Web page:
Hands off the Octopuses: PETA Launches International Billboard Campaign in Koreatown

For Immediate Release:
August 4, 2021

Tapi Mbundure 202-483-7382

Santa Clara, Calif. – PETA’s first billboard in an international campaign to urge diners to spare “sensitive, intelligent, and inquisitive” octopuses will launch in California’s Koreatown before moving on to other U.S. locations and other countries.

“With all we now know about the pain sensitivity and intelligence of octopuses and with so many delicious vegan options available today, it’s easy to make the traditional dishes we love without killing these animals and chopping them up,” says PETA’s Se Jung (Ivy) Yoon. “PETA’s billboard encourages everyone to practice compassion to octopuses by leaving them off our plates.”

Highly intelligent, with a mini-brain in each tentacle, and known to caress and kiss their partners, octopuses communicate with each other by using patterns and colors. They use tools and can unscrew jar lids after simply watching it being done once, and some in captivity have successfully and very cleverly bided their time in order to make the perfect escape. But because of speciesism—the human-held belief that other species are inferior to our own—billions of octopuses and other invertebrates are killed for food each year. Some are eaten alive, including for the traditional Korean dish sannakji, in which a young octopus is cut up, doused in sesame oil, and served while still squirming.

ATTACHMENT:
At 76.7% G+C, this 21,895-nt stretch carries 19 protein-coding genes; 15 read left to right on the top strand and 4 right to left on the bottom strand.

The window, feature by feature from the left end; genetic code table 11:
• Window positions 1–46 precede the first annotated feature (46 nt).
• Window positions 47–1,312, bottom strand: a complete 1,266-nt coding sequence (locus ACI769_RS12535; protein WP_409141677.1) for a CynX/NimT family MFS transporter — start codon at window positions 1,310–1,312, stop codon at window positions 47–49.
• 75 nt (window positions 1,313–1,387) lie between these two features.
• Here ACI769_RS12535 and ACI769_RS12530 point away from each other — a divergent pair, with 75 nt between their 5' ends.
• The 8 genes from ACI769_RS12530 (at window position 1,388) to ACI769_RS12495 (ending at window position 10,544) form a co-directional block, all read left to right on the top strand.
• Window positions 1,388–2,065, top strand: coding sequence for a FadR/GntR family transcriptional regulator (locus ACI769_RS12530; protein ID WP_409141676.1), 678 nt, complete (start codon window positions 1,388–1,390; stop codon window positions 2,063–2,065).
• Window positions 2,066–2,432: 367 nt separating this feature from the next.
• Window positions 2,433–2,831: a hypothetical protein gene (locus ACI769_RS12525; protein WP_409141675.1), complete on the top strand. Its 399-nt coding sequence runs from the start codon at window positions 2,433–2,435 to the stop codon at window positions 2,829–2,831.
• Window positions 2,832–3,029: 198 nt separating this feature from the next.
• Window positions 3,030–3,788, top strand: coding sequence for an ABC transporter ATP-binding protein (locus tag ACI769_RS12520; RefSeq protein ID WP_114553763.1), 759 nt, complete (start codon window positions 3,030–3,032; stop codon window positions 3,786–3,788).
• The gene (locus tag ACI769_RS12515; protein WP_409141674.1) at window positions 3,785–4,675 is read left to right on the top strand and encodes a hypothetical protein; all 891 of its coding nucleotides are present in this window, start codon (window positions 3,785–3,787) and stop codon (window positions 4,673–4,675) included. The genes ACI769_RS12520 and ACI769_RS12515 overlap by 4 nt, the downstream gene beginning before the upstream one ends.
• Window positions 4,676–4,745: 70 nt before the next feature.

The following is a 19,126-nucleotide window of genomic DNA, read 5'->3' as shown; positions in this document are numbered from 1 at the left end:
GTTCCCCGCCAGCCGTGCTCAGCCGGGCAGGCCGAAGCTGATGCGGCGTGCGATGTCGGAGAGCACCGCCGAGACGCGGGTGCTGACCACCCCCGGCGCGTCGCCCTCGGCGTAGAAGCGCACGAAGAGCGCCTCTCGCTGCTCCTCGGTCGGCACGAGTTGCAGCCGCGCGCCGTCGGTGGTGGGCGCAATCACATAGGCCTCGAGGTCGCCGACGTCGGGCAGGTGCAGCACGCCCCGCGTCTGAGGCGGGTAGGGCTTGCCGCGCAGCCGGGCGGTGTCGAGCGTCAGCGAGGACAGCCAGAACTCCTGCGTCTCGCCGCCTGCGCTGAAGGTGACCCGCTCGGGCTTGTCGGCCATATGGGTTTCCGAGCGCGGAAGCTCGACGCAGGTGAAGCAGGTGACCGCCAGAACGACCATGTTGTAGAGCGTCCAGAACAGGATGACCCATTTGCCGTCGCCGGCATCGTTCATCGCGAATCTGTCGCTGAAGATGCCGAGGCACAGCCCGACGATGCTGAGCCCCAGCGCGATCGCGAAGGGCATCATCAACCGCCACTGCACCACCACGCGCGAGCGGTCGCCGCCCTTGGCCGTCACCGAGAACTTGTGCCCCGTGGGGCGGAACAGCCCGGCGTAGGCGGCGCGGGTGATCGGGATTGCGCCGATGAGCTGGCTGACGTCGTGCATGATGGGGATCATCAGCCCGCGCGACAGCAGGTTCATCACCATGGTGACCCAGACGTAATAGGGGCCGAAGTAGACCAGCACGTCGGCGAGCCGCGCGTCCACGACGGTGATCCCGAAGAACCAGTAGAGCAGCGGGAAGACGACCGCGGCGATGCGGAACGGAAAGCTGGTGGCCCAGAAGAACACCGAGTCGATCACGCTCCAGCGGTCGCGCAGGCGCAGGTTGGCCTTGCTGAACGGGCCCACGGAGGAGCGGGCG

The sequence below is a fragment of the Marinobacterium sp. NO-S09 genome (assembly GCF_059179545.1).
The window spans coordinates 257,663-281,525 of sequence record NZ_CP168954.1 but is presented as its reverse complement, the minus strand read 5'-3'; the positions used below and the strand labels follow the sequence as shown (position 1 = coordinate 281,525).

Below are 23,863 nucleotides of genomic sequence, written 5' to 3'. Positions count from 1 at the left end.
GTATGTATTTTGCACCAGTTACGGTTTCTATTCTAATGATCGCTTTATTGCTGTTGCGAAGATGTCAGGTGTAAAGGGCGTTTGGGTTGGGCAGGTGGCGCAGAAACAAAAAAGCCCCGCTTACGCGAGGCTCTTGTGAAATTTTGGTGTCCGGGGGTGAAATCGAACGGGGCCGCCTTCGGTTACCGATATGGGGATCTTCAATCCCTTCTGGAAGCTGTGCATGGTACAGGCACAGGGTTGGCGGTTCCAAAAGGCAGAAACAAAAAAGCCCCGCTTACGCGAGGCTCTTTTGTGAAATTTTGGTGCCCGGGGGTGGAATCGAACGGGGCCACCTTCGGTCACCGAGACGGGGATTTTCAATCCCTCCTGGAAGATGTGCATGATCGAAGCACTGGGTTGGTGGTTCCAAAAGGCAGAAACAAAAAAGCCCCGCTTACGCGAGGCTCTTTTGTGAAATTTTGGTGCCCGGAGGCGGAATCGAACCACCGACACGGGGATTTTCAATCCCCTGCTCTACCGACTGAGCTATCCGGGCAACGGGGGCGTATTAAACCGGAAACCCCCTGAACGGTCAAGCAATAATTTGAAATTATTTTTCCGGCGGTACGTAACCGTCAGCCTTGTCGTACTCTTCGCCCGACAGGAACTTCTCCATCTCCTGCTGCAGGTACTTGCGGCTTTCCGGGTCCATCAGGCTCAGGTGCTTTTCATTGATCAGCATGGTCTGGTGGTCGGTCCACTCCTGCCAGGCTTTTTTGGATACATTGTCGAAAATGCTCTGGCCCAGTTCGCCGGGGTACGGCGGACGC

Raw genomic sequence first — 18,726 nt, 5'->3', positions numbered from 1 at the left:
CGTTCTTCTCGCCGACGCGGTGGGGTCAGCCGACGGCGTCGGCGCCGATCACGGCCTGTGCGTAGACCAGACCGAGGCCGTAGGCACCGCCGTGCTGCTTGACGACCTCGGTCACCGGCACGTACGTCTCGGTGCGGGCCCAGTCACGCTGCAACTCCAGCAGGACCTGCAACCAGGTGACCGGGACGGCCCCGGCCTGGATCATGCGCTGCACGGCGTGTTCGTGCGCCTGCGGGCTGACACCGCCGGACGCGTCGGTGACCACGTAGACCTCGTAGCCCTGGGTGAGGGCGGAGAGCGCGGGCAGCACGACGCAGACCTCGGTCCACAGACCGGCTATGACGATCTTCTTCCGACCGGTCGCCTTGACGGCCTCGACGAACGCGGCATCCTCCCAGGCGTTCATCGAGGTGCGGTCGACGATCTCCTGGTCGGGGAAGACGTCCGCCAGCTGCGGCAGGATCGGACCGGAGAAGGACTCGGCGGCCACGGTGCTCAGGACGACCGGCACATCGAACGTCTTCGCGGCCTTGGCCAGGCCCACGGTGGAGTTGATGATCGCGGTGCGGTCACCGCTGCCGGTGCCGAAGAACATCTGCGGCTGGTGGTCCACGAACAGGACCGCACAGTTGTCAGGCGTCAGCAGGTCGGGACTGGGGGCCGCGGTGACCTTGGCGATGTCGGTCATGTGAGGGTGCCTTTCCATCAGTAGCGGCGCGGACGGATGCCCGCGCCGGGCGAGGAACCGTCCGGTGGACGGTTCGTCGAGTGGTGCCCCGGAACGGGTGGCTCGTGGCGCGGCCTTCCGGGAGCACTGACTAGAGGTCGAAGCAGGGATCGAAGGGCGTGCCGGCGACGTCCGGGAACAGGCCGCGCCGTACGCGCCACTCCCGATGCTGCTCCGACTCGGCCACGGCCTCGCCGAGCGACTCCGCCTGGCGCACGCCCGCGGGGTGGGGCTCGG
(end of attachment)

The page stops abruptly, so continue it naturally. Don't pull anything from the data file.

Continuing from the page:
The ad is located at 3368 El Camino Real.

PETA—whose motto reads, in part, that “animals are not ours to eat”—offers a free vegan starter kit and notes that fish-free proteins are the latest development in healthy and compassionate food. For more information, please visit PETA.org or follow the group on Twitter, Facebook, or Instagram.

For Media: Contact PETA's
Media Response Team.


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 Ingrid E. Newkirk

“Almost all of us grew up eating meat, wearing leather, and going to circuses and zoos. We never considered the impact of these actions on the animals involved. For whatever reason, you are now asking the question: Why should animals have rights?” READ MORE

— Ingrid E. Newkirk, PETA President and co-author of Animalkind